January 8, 2003

The CTA Board Wednesday approved a plan to renovate the 107-year-old 'L' connector track just west of Paulina that links the Green Line on Lake Street with the Cermak (Douglas) branch of the Blue Line at Congress Parkway.

The Paulina Connector project will include rehabilitation of the elevated structure and installation of a second track, third (power) rail and a cab signal system. The ?-mile-long structure currently has a single track that is used to shuttle cars requiring major maintenance between the Blue Line and the CTA's Rail Heavy Maintenance Shop in Skokie.

Contracts for work on the Cermak (Douglas) branch Blue Line Reconstruction Project will be modified to include the $33.8 million cost of renovating the 'L' connector. The work of restoring the connector is substantially the same as that taking place on the Blue Line project, except that there are no stations on the connector, which would be an extension of the Cermak branch itself.

Kiewit-Delgado Joint Venture, the contractor handling the Blue Line project, has the labor force and equipment already in place to complete the connector project, and combining the two projects will provide cost and planning efficiencies that would not be possible under a separate contract. Board action Wednesday approved $29.5 million to enable Kiewit-Delgado to complete the project.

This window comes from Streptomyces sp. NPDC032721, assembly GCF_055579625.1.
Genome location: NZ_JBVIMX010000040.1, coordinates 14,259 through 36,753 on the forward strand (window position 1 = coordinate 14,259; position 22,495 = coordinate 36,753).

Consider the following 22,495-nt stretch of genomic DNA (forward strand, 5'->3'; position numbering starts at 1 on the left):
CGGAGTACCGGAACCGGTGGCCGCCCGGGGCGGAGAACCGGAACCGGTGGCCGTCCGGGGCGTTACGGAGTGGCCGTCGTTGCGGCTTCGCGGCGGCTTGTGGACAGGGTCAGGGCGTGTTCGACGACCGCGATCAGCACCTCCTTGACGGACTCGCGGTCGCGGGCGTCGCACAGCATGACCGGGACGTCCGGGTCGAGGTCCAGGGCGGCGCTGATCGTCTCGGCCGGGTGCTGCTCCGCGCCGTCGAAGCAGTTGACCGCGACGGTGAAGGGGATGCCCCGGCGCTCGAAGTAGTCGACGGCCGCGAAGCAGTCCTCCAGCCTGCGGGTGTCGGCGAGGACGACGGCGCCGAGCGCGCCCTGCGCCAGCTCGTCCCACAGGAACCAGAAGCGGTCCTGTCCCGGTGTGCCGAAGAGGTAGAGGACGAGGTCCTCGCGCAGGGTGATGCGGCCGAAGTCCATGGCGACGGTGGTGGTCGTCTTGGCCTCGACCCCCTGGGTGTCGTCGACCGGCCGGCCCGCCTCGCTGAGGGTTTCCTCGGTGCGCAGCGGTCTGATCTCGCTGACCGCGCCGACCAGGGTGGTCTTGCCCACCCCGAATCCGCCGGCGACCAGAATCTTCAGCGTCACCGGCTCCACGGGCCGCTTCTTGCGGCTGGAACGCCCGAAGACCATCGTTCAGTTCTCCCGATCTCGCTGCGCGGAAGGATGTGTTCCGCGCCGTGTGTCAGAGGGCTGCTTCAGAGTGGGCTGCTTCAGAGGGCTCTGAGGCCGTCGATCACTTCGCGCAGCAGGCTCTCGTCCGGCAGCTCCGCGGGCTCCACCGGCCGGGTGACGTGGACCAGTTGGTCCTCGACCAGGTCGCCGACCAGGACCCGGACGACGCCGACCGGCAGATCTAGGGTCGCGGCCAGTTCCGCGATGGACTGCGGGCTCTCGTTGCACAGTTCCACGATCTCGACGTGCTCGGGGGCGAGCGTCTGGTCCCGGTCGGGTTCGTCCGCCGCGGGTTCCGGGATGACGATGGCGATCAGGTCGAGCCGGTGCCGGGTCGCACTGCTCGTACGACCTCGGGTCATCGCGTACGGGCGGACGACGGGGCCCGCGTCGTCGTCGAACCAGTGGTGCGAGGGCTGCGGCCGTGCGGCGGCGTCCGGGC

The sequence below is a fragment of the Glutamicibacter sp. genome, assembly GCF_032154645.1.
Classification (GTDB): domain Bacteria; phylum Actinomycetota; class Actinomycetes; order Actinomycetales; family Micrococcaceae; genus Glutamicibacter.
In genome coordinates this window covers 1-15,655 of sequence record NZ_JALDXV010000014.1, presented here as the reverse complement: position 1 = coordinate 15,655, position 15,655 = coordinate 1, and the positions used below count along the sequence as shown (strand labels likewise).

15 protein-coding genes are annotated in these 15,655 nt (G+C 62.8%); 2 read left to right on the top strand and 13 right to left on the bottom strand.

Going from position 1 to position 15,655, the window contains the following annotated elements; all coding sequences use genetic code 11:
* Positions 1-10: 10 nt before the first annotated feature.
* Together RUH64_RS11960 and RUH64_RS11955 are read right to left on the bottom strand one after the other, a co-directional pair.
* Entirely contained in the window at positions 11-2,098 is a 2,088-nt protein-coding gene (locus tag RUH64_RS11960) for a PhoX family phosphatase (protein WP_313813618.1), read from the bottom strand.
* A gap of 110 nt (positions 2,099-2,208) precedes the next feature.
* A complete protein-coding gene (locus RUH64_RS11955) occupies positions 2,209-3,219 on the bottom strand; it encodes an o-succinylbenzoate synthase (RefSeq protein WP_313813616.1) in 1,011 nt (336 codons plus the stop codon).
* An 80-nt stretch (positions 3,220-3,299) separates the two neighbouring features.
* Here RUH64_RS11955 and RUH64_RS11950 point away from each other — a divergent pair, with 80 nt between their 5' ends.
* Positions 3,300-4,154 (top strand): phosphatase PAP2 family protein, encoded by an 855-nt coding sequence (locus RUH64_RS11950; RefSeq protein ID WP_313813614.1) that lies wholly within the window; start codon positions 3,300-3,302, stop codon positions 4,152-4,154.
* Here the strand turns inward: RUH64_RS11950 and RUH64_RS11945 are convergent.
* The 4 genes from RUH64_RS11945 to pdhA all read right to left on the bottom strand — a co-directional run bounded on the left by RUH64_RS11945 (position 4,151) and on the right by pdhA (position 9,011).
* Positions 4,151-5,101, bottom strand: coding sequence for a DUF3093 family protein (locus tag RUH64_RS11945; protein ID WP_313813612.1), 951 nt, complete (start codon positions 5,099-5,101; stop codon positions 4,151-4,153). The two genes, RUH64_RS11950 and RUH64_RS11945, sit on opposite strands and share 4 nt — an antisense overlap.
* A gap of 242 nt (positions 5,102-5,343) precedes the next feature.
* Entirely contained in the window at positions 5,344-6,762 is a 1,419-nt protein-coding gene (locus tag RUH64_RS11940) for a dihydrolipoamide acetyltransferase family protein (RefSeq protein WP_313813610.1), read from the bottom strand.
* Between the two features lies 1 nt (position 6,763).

?Renovation of the Paulina Connector will provide greater flexibility in how we operate our rail system," said CTA President Frank Kruesi. ?With this new set of tracks tying the Blue and Green Lines together, we will have the ability to run Cermak branch trains directly to the Loop 'L' on Lake Street and increase the frequency of both Cermak and Forest Park Blue Line service."

?We are moving along quickly on the Blue Line Rehabilitation Project," said CTA Chairman Valerie B. Jarrett, ?and renovation of the Paulina Connector will give us new options for serving customers in the Lawndale, Little Village and Pilsen communities. As with our success on the Green Line, the investment we make now will result in greater service reliability and increasing ridership."

The connector track was built by the Metropolitan West Side Elevated Railroad, a predecessor of the CTA, in 1895. It was part of the Logan Square 'L' that branched north from the main line at Congress Street while Garfield Park (Forest Park) trains continued west and Douglas Park (Cermak) trains turned south.

After the Dearborn subway was opened in 1951, service on what is now the connector track was discontinued until 1954, when the Garfield Park 'L' was torn down in preparation for construction of the Congress (Eisenhower) Expressway.

From 1954 until service began in the median of the expressway in 1958, Douglas Park trains used the connector to reach the Lake Street 'L' for trips to the Loop. It is this same routing that is being considered for Cermak branch trains upon completion of the Blue Line project.

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